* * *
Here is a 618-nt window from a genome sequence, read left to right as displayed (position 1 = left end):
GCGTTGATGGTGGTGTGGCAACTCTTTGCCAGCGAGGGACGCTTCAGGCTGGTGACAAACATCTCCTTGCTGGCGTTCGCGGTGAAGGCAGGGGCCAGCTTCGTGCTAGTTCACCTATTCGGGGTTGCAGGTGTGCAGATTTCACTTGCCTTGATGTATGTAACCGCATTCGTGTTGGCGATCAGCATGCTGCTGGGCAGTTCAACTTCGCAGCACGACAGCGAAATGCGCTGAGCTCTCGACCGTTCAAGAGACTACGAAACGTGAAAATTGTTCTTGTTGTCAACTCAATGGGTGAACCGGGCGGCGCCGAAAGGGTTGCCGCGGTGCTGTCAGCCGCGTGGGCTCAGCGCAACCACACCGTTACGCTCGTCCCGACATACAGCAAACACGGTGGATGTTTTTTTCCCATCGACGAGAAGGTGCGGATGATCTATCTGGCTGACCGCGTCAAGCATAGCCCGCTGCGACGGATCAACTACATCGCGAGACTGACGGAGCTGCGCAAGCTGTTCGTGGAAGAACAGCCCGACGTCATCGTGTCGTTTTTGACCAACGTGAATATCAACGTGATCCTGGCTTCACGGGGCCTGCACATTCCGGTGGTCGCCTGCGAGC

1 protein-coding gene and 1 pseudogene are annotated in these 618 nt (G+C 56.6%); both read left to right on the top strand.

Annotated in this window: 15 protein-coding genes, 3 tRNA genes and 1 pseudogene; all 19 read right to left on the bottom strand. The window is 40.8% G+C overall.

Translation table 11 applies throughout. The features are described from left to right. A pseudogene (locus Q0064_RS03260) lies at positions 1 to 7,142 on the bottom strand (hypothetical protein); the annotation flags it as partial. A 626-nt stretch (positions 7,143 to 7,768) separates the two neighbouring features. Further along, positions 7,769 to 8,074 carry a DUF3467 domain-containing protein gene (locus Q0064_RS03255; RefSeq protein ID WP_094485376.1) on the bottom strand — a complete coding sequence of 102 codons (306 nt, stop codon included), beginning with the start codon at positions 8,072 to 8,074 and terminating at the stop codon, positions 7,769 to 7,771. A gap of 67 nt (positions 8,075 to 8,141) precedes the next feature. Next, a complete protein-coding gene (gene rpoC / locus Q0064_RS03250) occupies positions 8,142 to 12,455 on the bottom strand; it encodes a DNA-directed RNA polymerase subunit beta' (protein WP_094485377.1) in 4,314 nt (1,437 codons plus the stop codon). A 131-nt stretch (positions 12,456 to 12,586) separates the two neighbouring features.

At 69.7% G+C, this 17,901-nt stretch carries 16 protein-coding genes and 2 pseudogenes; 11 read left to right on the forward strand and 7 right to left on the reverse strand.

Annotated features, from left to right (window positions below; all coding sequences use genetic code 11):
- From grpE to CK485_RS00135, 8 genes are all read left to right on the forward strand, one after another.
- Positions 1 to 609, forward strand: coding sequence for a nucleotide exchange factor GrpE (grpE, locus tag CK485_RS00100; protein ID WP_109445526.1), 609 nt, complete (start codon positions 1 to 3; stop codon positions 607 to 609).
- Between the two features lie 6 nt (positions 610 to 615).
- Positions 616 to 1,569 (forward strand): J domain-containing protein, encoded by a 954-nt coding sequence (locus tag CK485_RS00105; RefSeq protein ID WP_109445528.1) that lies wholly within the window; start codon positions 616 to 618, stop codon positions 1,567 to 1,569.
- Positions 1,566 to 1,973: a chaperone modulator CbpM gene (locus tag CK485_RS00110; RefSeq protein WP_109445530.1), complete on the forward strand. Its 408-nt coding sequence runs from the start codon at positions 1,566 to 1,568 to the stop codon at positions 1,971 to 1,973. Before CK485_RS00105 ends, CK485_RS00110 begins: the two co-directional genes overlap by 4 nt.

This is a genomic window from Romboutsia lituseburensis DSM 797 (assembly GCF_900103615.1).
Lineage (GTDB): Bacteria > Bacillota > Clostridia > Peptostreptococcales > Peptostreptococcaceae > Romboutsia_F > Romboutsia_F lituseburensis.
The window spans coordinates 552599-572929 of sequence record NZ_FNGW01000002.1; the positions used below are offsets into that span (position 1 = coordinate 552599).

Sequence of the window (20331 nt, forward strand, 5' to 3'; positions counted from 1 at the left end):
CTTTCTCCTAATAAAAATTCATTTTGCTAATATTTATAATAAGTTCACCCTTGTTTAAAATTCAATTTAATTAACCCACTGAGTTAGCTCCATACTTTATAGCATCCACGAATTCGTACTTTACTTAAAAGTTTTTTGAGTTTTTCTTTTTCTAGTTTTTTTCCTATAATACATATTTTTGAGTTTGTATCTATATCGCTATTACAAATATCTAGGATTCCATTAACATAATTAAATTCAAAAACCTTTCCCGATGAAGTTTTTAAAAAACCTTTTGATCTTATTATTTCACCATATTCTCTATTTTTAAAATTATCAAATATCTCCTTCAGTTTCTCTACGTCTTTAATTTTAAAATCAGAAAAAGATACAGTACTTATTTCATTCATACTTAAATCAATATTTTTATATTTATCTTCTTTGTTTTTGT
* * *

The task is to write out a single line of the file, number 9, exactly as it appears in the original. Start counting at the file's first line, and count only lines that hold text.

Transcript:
- Positions 1 to 609, forward strand: coding sequence for a nucleotide exchange factor GrpE (grpE, locus tag CK485_RS00100; protein ID WP_109445526.1), 609 nt, complete (start codon positions 1 to 3; stop codon positions 607 to 609).